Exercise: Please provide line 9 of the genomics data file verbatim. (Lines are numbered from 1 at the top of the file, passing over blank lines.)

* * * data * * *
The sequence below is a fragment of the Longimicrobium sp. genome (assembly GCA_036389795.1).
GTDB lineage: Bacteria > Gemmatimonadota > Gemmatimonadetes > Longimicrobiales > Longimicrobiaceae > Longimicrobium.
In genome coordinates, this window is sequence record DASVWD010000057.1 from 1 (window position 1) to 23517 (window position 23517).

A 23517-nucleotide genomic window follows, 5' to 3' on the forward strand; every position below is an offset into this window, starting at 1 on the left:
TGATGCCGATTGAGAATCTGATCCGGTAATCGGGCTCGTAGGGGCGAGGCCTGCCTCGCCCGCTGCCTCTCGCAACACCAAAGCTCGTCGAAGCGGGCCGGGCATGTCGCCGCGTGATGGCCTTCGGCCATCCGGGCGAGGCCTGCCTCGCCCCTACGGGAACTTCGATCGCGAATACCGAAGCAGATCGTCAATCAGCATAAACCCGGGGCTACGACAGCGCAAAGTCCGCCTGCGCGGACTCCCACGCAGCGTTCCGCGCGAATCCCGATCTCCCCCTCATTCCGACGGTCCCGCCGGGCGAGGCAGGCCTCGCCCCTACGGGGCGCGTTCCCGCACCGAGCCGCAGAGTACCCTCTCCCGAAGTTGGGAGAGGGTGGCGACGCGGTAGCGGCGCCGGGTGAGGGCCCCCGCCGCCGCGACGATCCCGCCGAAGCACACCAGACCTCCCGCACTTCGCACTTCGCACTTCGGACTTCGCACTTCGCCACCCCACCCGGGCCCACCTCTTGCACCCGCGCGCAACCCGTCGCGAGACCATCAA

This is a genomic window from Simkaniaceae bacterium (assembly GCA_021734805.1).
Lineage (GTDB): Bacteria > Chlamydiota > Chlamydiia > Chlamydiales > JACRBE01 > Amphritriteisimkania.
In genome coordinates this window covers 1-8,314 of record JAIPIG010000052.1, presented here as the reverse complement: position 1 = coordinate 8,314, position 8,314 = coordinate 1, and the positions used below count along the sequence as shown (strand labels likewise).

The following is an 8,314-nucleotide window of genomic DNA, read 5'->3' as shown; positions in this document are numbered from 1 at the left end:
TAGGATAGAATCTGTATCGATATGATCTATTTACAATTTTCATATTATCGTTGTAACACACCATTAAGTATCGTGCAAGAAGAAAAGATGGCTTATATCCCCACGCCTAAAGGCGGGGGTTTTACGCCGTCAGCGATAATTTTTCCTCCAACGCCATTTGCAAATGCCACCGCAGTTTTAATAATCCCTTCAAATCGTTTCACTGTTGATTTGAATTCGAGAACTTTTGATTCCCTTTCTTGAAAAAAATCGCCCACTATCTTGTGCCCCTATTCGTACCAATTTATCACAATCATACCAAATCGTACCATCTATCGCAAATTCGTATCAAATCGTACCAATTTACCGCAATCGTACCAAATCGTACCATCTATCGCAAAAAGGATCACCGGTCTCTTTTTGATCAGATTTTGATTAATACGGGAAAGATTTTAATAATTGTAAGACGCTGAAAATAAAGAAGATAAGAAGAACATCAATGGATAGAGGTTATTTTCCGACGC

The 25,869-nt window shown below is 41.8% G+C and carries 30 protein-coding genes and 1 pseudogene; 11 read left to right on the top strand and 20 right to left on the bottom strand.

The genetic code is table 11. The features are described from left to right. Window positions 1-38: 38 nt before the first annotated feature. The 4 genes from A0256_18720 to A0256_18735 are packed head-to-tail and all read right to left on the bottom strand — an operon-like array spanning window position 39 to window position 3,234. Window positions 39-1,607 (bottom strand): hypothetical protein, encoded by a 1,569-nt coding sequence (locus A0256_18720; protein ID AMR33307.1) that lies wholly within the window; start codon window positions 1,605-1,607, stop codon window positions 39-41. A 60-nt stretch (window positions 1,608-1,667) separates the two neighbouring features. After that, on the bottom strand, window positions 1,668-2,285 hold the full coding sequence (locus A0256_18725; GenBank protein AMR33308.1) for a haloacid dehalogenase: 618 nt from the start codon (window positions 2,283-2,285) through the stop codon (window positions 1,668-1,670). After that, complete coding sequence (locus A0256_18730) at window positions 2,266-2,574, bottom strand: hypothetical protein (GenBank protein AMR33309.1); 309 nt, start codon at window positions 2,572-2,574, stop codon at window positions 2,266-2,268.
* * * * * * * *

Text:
The following is an 8,314-nucleotide window of genomic DNA, read 5'->3' as shown; positions in this document are numbered from 1 at the left end: